In February, Kathleen Matos and Stephanie Zumbruski met with the board to discuss a potential medical marijuana dispensary in the town, which they said they hoped to submit an application to the state to establish. At the time, Matos said it was her understanding that townships could block a dispensary through local ordinances. At that meeting, Johnson said he’d come to the board years earlier to encourage them to start thinking about ordinances about marijuana, and he expressed his desire to not have the medical marijuana dispensary located in the town.
On Tuesday, Johnson said he felt it was time the town moved forward with its consideration of ordinances and said that if the matter is brought to a public vote, he would like to see two articles on the ballot: one asking if the voters would allow a medical marijuana dispensary, and one asking if they would allow for a recreational marijuana retail location, should a regulated recreational marijuana market become legal.
“Some people have said to me that they feel strongly about allowing the medical marijuana dispensary because they think it can help people,” said Johnson. “And I’d hate to have them vote yes to everything because of that and then they end up allowing for regulated recreational (retail establishments).”
Johnson said that it was his understanding, based on conversations he’d had, that there could be a push at the Legislature to legalize a regulated recreational marijuana market within the year.
Board member Dan Baliotti asked Johnson what he has against medical marijuana as police chief. “It’s still federally illegal,” said Johnson. “If it becomes federal and they allow it then I’m 100% for it, but right now since marijuana is still technically illegal federally, I’m not for it.”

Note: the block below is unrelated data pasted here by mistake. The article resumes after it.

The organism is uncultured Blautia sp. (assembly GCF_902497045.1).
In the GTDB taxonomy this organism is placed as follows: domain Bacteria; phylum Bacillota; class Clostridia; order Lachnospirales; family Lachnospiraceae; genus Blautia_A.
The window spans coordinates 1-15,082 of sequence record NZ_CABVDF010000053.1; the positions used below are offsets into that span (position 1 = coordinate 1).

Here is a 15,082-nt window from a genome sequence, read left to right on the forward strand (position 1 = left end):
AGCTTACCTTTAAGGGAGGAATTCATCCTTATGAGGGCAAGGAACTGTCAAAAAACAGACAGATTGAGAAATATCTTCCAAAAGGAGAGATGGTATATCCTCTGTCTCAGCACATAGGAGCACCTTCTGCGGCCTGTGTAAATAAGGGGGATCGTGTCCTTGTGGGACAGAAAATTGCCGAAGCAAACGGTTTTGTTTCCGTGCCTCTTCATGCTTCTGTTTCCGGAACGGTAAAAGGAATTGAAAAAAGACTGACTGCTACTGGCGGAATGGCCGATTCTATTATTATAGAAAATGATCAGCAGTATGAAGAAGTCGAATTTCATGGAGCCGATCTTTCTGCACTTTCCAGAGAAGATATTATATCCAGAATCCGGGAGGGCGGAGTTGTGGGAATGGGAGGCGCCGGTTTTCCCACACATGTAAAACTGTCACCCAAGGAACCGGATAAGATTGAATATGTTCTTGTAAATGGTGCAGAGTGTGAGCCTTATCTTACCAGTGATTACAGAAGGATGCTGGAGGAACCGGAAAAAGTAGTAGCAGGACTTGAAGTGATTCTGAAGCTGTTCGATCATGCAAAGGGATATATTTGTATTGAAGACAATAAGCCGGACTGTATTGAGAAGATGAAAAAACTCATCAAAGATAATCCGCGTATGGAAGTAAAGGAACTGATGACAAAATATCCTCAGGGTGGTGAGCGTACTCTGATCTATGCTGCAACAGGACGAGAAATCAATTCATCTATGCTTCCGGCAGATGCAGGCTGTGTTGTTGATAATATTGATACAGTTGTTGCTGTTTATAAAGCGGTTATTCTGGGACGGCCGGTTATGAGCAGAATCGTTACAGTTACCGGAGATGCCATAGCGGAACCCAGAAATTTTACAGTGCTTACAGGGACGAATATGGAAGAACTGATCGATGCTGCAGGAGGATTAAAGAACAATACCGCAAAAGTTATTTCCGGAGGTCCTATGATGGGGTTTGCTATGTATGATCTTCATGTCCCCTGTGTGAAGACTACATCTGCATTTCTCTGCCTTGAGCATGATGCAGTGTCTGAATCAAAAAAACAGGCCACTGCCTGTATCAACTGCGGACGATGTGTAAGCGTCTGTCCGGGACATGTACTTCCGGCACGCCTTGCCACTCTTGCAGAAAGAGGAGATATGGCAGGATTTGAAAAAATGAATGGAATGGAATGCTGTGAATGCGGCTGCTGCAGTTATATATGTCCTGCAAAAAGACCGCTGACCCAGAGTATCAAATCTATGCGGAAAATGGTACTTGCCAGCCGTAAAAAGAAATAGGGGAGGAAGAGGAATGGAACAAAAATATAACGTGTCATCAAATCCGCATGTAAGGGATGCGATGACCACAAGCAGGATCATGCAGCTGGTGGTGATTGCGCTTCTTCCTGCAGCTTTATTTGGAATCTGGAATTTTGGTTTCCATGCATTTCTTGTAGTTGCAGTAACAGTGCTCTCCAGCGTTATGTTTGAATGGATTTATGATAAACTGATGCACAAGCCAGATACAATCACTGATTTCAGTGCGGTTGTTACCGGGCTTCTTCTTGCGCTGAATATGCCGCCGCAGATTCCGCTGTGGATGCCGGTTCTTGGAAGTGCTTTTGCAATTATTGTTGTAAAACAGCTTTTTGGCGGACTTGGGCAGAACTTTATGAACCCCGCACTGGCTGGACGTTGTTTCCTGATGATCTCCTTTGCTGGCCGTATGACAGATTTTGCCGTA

Chair Josh Cohen said that while he’s not personally against medical marijuana, he has concerns about the strain a dispensary would put on the police force. Vice chair Vicki Capitani reminded the board that when the matter was originally discussed in February, Zumbruski said Dover’s reputation for its strong police force and fire department were deciding factors for where to pursue establishing the dispensary.
“And that’s great and I’m sure Randy is flattered,” said Cohen. “But I don’t think he wants to be tested with it.”
Board member Sarah Shippee said she would like to see samples of the language that has been used for similar ordinances in other towns. Johnson said he would work on getting sample language.
Capitani asked if Johnson was additionally asking for a potential ordinance to ban the use of medical or recreational marijuana, or if the special meeting ballot about ordinances would only address the establishment of dispensaries and regulated retail establishments, if and when a regulated retail market becomes legal. Johnson’s response at the meeting was unclear, but in an interview the following day, he clarified that the proposed ordinances would not address use of medical or recreational marijuana and would instead only pertain to dispensaries and retail establishments.
Despite a suggestion from Johnson that the board could adopt an ordinance themselves and use the public posting period to see if anyone petitioned it, the board ultimately decided to pursue a special meeting vote.
“I think it’s fair to let the electorate weigh in on this,” said Capitani. “Because I think it is a big deal. And if we’re not representing the people, I have a problem with that.”
Per the board, a vote will likely be held in June or July, with Cohen expressing a preference for June before school has let out and families begin traveling for the summer.